5 Biotech Investments and Acquisition Trends to Watch for in 2021

2020 was one of the best years for big pharma so far. The year started with lockdowns worldwide, and the U.S. presidential elections threatened to harm companies looking for good deals.

Apart from a few deals in the first quarter of 2019, most companies made a comeback in the second half of the year. The newest 2021 acquisition trends look very promising, and we’ll soon see massive shifts in the markets. Here are five of the biggest trends that will change the world of biotech and pharma deal-making in the near future.

1. The Competition Is Fierce

The biggest pharmaceutical companies are competing with each other while buying and working with smaller biotech companies. The latest trends show that the competition will only get bigger, as private equity firms want their share of the markets.

Private investors have been pouring billions into healthcare in the past decade. A good example is a recent report that shows how KKR approached Walgreens Boots Alliance with the biggest buyout in history. Other companies focusing on drug development have also seen a drastic increase in private funding. For example, Blackstone spent $2 billion to acquire Alnylam Pharmaceuticals, making $4.6 billion by the end of the year. It’s still the most significant private equity fund for life sciences ever made.

The current expectations say that private equity companies will spend around $2 billion in 2021 for acquiring late-stage and commercial companies.

2. Big Pharma Companies Are Upping Their Game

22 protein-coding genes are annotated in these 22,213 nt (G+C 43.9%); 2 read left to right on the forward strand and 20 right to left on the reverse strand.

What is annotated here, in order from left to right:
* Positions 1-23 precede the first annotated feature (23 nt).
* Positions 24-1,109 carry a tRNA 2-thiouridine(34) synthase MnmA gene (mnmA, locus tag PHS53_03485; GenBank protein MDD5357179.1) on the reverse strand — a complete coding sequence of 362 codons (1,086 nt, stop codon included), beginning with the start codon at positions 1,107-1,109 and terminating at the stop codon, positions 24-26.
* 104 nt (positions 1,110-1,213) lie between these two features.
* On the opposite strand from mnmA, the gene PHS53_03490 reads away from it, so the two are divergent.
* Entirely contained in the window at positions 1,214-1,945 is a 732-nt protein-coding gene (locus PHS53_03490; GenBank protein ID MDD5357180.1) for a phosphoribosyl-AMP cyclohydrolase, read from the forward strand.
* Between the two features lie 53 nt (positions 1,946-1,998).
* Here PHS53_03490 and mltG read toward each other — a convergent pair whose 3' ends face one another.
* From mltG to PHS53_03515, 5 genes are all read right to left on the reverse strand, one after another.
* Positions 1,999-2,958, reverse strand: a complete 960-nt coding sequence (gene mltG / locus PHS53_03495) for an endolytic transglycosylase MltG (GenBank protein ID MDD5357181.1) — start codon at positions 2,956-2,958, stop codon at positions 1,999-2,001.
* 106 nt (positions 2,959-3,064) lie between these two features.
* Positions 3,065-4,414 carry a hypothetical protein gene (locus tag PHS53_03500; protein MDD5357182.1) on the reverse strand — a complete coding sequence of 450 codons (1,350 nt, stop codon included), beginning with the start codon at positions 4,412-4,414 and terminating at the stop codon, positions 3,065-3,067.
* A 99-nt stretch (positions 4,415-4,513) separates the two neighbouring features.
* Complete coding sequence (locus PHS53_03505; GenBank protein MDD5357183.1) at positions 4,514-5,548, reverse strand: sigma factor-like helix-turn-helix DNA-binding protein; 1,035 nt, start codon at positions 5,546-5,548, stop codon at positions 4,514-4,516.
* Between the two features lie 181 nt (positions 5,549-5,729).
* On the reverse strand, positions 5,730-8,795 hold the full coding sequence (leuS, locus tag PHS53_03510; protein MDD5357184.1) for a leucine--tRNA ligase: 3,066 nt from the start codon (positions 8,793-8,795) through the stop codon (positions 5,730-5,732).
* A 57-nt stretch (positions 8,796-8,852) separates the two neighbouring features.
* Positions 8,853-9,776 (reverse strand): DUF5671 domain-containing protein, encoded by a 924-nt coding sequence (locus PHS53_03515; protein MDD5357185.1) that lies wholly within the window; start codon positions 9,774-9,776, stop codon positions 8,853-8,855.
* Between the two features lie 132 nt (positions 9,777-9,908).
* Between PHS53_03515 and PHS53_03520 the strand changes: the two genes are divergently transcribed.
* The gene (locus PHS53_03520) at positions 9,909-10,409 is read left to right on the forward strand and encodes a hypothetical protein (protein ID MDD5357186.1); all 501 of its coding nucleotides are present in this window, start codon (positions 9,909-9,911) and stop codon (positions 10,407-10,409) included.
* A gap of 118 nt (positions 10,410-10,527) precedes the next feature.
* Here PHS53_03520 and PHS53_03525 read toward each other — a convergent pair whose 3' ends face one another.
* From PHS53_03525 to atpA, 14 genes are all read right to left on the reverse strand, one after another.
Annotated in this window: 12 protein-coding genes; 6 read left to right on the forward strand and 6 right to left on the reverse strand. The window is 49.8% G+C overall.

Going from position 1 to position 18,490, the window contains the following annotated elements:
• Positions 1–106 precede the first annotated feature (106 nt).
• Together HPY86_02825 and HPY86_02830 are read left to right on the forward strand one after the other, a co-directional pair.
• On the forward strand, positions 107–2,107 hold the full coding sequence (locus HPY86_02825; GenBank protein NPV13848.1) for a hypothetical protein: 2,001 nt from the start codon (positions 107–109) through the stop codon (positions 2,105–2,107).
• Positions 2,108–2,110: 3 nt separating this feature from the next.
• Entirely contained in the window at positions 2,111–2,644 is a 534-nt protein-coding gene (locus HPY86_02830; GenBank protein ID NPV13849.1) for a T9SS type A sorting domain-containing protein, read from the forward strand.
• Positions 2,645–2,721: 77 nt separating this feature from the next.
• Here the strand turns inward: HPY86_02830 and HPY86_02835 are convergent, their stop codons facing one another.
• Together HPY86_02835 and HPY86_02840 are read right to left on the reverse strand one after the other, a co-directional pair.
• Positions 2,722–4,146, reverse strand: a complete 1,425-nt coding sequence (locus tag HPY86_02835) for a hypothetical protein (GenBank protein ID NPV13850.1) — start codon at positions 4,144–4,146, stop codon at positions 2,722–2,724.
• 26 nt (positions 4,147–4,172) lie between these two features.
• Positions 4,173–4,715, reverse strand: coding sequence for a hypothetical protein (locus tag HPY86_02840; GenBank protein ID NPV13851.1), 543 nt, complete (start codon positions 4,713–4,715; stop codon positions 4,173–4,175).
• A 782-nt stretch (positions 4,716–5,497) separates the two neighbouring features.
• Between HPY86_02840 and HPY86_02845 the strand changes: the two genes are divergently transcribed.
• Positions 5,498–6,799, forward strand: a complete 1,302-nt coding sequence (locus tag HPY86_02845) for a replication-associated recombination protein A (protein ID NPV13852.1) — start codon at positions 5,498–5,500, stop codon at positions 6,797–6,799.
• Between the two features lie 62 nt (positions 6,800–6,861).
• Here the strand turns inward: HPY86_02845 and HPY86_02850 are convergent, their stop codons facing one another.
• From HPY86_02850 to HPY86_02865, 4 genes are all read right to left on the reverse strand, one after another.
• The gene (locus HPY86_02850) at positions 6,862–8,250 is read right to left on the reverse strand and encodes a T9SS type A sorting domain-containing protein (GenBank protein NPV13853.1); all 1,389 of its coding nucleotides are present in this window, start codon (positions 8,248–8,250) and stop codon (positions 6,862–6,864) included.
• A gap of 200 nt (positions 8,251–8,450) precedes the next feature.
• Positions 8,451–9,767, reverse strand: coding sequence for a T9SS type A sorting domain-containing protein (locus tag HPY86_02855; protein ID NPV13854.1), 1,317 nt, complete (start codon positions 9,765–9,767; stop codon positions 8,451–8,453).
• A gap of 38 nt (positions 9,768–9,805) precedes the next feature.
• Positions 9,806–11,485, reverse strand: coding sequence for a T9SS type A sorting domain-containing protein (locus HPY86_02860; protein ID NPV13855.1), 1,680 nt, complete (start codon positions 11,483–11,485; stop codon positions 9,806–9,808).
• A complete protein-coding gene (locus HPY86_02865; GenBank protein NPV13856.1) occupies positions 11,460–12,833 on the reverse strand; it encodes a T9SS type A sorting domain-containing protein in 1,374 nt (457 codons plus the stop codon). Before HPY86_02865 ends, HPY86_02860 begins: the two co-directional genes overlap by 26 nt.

Big pharma buyers are facing other challenges as well. Today, most biotech companies are very skilled in raising money from public investors, which effectively raises their prices. The data says that the overall investments grew by around 50% when compared to 2019. The practice has pushed Big pharma to increase their initial public offerings with over $200 million in the past year.

The current situation has led to many new biotech companies who want to share the market. It turns out that these companies make enough money to keep growing without the need to make deals with big pharma.

As smaller drug developing companies became independent, their value has skyrocketed, forcing buyers to up their game. Companies such as Gilead spent massive amounts of money to gain control over the markets, and its CFO is now educating other companies on how to create less conventional terms to acquire biotech companies. Buyers today have to come up with a detailed plan, and they have the best chances of striking a deal in the earliest company stages.

3. Premiums Are More Expensive Than Ever

As the competition keeps growing, so do the prices. Both Big pharma and private companies have to spend far more money during the acquisition process. Companies such as Portola Pharmaceuticals, Immunomedics, and Aimmune Therapeutics doubled in value last year alone. The average increases in premium price officially rose to a whopping 74% last year.